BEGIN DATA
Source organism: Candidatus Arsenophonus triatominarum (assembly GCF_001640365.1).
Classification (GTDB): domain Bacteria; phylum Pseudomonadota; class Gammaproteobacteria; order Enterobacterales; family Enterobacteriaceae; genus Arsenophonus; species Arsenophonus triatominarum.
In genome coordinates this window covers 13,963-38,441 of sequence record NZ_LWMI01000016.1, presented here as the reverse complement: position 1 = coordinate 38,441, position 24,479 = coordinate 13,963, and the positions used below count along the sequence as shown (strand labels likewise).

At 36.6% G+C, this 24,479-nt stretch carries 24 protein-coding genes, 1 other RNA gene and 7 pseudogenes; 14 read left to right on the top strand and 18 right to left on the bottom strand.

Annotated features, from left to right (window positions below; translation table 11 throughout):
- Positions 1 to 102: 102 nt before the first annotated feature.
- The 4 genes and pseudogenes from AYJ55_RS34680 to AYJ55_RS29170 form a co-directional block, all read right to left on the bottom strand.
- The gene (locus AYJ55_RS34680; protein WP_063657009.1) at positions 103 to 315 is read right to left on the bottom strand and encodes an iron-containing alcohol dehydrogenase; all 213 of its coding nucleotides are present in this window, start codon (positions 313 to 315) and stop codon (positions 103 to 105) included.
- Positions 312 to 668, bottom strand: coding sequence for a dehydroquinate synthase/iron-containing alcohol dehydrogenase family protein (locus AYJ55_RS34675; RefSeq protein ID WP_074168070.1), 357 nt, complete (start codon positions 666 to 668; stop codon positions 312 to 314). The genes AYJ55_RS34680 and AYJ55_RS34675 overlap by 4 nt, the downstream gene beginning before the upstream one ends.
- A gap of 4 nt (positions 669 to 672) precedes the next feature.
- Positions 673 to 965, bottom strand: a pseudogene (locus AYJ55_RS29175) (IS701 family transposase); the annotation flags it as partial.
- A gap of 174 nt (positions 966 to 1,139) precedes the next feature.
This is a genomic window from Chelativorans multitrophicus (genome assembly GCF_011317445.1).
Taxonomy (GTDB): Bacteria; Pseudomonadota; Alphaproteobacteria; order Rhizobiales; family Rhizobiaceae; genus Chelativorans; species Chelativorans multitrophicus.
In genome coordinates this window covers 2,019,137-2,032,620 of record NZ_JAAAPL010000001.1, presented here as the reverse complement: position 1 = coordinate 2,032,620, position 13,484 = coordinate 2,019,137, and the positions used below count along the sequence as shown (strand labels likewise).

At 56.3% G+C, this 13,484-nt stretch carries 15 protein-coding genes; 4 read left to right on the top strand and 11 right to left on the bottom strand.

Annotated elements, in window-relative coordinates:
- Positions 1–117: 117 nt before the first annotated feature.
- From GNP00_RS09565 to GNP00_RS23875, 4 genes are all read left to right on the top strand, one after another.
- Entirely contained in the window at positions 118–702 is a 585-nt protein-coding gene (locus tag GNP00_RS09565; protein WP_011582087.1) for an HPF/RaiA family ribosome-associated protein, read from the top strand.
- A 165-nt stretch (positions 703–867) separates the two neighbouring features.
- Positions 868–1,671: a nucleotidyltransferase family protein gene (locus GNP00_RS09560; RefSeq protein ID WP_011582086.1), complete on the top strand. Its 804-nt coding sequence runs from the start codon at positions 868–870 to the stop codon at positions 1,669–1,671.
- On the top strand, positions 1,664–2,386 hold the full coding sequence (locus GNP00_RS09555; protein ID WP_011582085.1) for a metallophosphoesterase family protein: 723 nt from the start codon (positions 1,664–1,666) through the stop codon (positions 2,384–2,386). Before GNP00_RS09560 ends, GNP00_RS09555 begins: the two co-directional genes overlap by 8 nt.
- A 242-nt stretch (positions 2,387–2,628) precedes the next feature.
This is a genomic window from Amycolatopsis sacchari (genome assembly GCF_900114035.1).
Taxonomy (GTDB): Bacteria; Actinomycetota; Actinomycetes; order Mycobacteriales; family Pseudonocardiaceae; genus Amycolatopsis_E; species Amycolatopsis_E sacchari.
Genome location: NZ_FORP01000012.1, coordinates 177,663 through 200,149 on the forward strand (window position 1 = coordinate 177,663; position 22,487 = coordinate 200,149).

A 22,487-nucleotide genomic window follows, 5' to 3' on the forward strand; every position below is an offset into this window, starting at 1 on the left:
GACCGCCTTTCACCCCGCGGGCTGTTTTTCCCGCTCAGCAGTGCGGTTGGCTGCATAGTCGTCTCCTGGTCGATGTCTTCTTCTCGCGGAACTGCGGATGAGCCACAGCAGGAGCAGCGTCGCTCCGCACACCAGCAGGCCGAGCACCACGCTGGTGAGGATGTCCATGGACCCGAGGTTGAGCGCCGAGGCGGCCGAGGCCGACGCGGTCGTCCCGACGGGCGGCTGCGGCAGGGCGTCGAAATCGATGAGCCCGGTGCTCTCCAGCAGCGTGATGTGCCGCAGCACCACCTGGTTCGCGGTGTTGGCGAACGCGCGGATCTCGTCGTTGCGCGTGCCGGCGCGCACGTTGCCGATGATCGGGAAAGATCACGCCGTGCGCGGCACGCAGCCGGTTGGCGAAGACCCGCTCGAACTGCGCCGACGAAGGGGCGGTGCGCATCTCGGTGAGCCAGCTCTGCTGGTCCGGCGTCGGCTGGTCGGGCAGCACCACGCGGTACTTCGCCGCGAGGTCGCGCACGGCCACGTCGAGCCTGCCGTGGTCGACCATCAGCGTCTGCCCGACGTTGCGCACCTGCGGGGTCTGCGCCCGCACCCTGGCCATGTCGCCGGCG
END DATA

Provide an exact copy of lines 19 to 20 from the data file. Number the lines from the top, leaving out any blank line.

- From GNP00_RS09565 to GNP00_RS23875, 4 genes are all read left to right on the top strand, one after another.
- Entirely contained in the window at positions 118–702 is a 585-nt protein-coding gene (locus tag GNP00_RS09565; protein WP_011582087.1) for an HPF/RaiA family ribosome-associated protein, read from the top strand.